“Sons of Anarchy” will likely continue on FX for another couple of seasons after this one, but creator Kurt Sutter says he’s thinking more seriously about where the show will end than he has in previous seasons.
“I’ve said this before, but this is really the first season I’ve had to have a very clear sense of the endgame, because I realize this season I have to write to that endgame,” Sutter said Saturday (July 28) at the Television Critics Association press tour. “I think the stakes get higher with each season, the circumstances get more dire, the wreckage gets deeper. …
“I don’t know quite how all that will fall apart, but I know eventually it will.”
Season 5, which premieres Sept. 11, opens a couple weeks after the events of the Season 4 finale, with Clay (Ron Perlman) on the outs with both SAMCRO and with Gemma (Katey Sagal); Jax (Charlie Hunnam) figuring out his leadership role in the club; and Oakland gangster Damon Pope (guest star Harold Perrineau) gunning for the club after Tig (Kim Coates) unintentionally killed his daughter.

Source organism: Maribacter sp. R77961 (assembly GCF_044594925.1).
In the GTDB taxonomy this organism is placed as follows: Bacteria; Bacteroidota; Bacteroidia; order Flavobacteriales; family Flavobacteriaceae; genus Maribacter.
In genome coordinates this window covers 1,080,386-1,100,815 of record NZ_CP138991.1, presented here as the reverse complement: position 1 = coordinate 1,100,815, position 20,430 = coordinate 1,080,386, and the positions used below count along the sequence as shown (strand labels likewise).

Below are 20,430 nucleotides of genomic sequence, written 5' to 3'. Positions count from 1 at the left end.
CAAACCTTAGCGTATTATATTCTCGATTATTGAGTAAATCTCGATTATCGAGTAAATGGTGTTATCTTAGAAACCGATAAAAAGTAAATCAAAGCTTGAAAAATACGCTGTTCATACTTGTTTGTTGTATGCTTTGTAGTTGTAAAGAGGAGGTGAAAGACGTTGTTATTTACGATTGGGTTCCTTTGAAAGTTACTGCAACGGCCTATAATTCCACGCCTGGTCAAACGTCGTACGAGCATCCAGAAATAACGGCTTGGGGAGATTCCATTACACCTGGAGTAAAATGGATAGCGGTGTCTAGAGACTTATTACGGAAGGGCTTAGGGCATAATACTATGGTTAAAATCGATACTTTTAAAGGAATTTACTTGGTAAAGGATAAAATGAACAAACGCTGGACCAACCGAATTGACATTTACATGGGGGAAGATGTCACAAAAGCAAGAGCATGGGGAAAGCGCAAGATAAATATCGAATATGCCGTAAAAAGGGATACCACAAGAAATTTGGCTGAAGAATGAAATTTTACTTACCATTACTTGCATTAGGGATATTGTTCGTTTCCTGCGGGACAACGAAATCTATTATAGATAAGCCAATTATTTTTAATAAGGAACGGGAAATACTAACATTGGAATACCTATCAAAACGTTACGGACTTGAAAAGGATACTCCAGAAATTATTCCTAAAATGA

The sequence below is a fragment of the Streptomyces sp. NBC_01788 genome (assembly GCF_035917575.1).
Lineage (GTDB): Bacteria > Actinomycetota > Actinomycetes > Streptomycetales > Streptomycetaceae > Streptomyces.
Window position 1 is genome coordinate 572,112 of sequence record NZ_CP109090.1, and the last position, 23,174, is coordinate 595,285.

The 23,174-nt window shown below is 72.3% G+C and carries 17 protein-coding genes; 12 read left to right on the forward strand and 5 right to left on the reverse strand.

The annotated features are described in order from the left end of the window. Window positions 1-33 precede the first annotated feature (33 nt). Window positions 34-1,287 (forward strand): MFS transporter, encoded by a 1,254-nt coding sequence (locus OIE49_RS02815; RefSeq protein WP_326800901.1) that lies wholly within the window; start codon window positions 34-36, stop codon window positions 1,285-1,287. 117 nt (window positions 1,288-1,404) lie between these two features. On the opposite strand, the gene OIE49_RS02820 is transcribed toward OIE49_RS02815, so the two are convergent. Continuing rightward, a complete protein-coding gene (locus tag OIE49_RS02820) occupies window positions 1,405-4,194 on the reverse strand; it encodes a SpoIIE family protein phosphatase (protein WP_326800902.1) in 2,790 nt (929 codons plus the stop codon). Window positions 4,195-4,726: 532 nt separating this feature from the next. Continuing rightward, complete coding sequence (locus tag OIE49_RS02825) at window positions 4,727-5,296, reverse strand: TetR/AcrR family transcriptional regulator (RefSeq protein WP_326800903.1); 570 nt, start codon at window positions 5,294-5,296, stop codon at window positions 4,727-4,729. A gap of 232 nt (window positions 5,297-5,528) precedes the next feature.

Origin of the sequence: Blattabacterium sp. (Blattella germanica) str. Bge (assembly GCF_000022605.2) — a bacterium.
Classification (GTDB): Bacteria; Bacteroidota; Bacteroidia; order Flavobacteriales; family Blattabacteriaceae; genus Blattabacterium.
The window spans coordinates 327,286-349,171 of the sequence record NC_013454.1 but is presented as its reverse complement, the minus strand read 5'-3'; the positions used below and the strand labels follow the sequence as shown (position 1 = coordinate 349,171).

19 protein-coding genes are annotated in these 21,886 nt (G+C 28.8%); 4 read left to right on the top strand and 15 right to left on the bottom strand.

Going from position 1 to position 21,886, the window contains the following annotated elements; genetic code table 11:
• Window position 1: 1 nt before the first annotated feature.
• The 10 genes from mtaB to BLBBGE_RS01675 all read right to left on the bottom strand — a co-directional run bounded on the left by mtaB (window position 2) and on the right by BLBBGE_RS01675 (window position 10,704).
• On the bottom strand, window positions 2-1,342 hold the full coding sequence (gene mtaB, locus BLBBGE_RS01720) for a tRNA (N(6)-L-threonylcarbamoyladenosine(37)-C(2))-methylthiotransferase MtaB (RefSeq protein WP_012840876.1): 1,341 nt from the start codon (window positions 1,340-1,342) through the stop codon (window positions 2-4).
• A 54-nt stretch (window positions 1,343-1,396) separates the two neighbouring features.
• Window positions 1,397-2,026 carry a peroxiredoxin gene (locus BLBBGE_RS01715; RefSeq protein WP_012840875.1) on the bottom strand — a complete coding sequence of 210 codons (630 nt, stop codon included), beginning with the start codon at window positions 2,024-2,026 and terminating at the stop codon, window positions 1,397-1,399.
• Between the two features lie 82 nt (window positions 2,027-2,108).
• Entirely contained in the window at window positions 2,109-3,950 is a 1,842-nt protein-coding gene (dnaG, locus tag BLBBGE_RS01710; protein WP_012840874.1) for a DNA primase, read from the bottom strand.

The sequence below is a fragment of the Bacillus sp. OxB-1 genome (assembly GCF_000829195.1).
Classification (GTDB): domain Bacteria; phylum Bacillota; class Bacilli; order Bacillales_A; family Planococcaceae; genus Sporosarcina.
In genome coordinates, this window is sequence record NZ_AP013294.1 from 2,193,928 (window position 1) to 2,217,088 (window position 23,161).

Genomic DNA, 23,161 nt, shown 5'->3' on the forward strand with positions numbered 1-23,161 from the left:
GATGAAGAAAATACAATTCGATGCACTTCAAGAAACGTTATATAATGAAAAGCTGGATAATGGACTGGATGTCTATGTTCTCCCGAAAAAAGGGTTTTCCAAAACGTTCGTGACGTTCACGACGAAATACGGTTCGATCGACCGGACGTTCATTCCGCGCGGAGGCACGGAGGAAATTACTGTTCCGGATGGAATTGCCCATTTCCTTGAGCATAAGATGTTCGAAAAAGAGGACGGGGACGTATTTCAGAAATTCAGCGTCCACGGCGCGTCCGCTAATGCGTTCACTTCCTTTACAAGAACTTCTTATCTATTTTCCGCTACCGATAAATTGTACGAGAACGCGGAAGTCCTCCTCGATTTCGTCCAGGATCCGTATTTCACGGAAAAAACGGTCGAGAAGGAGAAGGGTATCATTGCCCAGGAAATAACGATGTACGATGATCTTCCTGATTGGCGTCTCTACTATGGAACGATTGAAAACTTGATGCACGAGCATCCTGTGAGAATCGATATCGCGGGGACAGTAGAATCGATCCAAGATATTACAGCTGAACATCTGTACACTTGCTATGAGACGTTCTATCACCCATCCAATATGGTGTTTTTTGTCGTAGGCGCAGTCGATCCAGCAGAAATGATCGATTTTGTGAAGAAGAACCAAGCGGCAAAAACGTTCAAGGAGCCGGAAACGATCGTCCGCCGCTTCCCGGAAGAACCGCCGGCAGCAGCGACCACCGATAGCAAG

The Tig story will drive a lot of the action in the first couple of episodes, Sutter says: “When you have a character like Tig who we’ve seen go through so many big swings in terms of the things he’s done — and even last season, when you saw the ramifications of things he’d done for Clay … it just seemed like a good segue into beginning the season with stripping him down and breaking him a little bit.”
Perrineau’s character, Sutter says, is modeled loosely on Frank Lucas (subject of the movie “American Gangster”) and is someone who “has come out of the streets and changed the perception of who he is.” He begins the season as the club’s biggest antagonist, Sutter adds, but will begin to have some influence on Jax down the road.
So will Jimmy Smits‘ character, Nero Padilla, who comes from a different background but whose life has some parallels with Jax’s. “They’ve experienced a lot of the same pain, a lot of the same violence,” Sutter explains.
Clay, meanwhile, starts off the season as a broken man, both physically and emotionally. Sutter says he’s less interested in getting people to “embrace” Clay again than in playing out the consequences of the character’s actions.
“Perhaps for the first time [Clay] has a deep sense of, ‘Wow, I really f**ked up,'” Sutter says. “What does Clay look like broken? What does his remorse look like, what is his desperate need to try to correct the damage — what does that look like from an alpha-male, narcissistic, Machiavellian character like Clay Morrow? I can’t predict if the response to it will be, ‘I can embrace Clay again, let him back in.’ I’m just trying to do it from the truth of the character and the truth of the circumstances he’s created.”